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Should I leave my leather gunto cover alone or rip it off?


Stopper37
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Hi all

 

I recent saw a "WW2 sword" listed and saw the leather cover saya looking rather different. The ashi looked like one from a tachi and there are more bumps on the leather than just the ashi and semegane.

 

saya.jpg

 

So I thought there may be an old sword inside and the price was very good, I took it.

 

Got the sword just the other day, from what I can see, the top of the second ashi was cut down but the rest of the fittings were there. I cleaned up the exposed parts with just oil and cloth (not sure if the gold inlay will stay with ivory rubbing) and they looked rather well done to me:

 

fuchi1.jpg

semegane.jpg

tusba1.jpg

 

I think they may be old but then the theme is cherry blossom so it has a gunto feel to it so I might be wrong. I am a bit concerned about the the iron fittings rusting away and thinking of removing the leather.

 

The way I see it, I have to cut the stitching off to the the leather off (it is very dry and stiff). Or maybe I can wet and try to stretch it? Or should I actually leave it alone?

 

Oh BTW that's the blade, I don't think it is koto old, maybe shinshinto, so maybe the tachi fittings don't even belong to the blade, although the nakago/fuchi/tsuka fit each other well and the saya fits well.

 

http://i791.photobucket.com/albums/yy19 ... nakago.jpg

http://i791.photobucket.com/albums/yy19 ... 1653-1.jpg

http://i791.photobucket.com/albums/yy19 ... 37/tip.jpg

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Hello Jon,

if it were mine I would remove the leather cover.The fittings look very nice to my novice eyes and I would not be able to resist the temptation of finding out what lies beneath.The kojiri and ashi may match the top fittings after all.

Just my opinion.

 

If you choose to do so;please let us know what you find :)

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depends if you value it as a "military relic" if so then leave it as it represents the way it was carried. If you value the sword as an antique samuria item then removing it is an option, i would first carefully undo just a small section and see if it has a nice lacquered saya and if so then remove it

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I'm with Mark. You should be able to take a hobby razor knife and just cut the thread along the seam of the leather.

See what you have under there. personal, I would have to see the fittings. But I don't care at all about the ww2ness of it.

 

If you take care along the seams you may be able to return the leather, although in my experience, the leather is usualy dry rotted beyond saving.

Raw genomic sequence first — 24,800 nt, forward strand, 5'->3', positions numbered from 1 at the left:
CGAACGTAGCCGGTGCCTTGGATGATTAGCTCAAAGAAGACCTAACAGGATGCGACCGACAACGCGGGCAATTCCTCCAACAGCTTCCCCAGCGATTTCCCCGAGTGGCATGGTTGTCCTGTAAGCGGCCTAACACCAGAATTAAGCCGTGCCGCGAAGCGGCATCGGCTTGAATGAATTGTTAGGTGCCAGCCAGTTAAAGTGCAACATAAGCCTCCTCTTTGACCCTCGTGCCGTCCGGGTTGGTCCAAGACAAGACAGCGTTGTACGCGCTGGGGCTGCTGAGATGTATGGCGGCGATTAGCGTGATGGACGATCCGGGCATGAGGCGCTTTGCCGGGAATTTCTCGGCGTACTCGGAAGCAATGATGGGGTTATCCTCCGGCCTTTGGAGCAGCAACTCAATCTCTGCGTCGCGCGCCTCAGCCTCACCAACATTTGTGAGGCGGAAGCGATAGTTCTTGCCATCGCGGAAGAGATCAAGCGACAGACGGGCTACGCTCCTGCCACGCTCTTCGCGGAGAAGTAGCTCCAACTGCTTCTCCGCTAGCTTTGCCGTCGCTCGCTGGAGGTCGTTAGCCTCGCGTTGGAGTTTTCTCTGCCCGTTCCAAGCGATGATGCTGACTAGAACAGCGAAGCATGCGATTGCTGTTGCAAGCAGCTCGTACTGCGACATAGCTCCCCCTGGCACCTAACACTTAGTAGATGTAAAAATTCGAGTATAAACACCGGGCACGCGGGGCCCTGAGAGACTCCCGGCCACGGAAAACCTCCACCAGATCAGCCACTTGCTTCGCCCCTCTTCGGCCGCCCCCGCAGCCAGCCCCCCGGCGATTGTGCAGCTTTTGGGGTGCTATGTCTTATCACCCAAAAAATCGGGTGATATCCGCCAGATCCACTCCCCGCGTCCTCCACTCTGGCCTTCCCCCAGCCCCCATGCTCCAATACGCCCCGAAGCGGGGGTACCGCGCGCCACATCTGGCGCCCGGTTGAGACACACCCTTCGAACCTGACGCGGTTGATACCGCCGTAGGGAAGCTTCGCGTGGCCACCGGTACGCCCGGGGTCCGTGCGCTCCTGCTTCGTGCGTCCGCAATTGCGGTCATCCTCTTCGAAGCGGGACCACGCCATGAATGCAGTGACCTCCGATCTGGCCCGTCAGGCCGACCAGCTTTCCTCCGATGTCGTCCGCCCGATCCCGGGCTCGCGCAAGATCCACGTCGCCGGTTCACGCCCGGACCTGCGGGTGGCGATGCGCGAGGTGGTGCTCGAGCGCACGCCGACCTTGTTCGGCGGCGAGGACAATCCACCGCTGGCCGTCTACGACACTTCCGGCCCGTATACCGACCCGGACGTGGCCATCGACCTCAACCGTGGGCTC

Do not ivory rub the fittings! That could be very bad.

Looks like a nice get.

Mark G

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So, I couldn't resist.... and I opened a length of 1cm to see if there was a lacquered saya.... well..... .....

 

8.jpg

 

:shock: Lacquered bristle inlay!!!!

 

So I opened the whole thing as quick as I could without damaging the saya. 7.jpg

 

I think it used to be a Han-dachi saya, not tachi

5.jpg

3.jpg

1.jpg

2.jpg

 

BUT the two Ashi are way cheaper looking than the rest of the saya, it looks like export kitchen steel tachi....

 

6.jpg

 

My theory is that when the owner went to war, he had the ashi added to the saya so that it would look like a very old sword under the leather. Kinda like why people put wheel covers on car to make them look like mag wheels.... BTW funny how the ashi ring was attached to the body of the ashi... it was just tied on with strings.... doesn't seem too strong to me.....

 

Anyway, the ashi are loose so I think I will try to get them off (the other fittings are in the way so i can't slide them off, any suggestions?) and put a Kurigata back on..... I have to say I am a very happy camper... Now I must just hunt for a iron kabutogane to fit the theme.... ahhhhhhhhhhhh it's gonna take a while :D

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Jon, Congratulations. What you have discovered is a very nice koshirae under that leather cover. I would not be too rushed into getting the ashi off. Whilst they do not match the other fittings, they were not put on for the war - they were added much earlier. It was quite normal in the war to knock off the kurikata and fit a modern ashi over the gap that was left, but this has two ashi, the lower one having no function in a WWII context. They appear to be real tachi ashi and can only have been added before the other mounts because of the taper of the saya. What I think you have is a handachi that somebody has decided to have converted into a tachi. Along comes the war and the sword is dragged out of the kura, the suspension loop of the lower ashi is taken off whilst that on the upper ashi is retained for suspension in the approved military fashion. If it were mine, I would consider re-attaching the loop on the top ashi and getting a new one made for the lower one.

Ian bottomley

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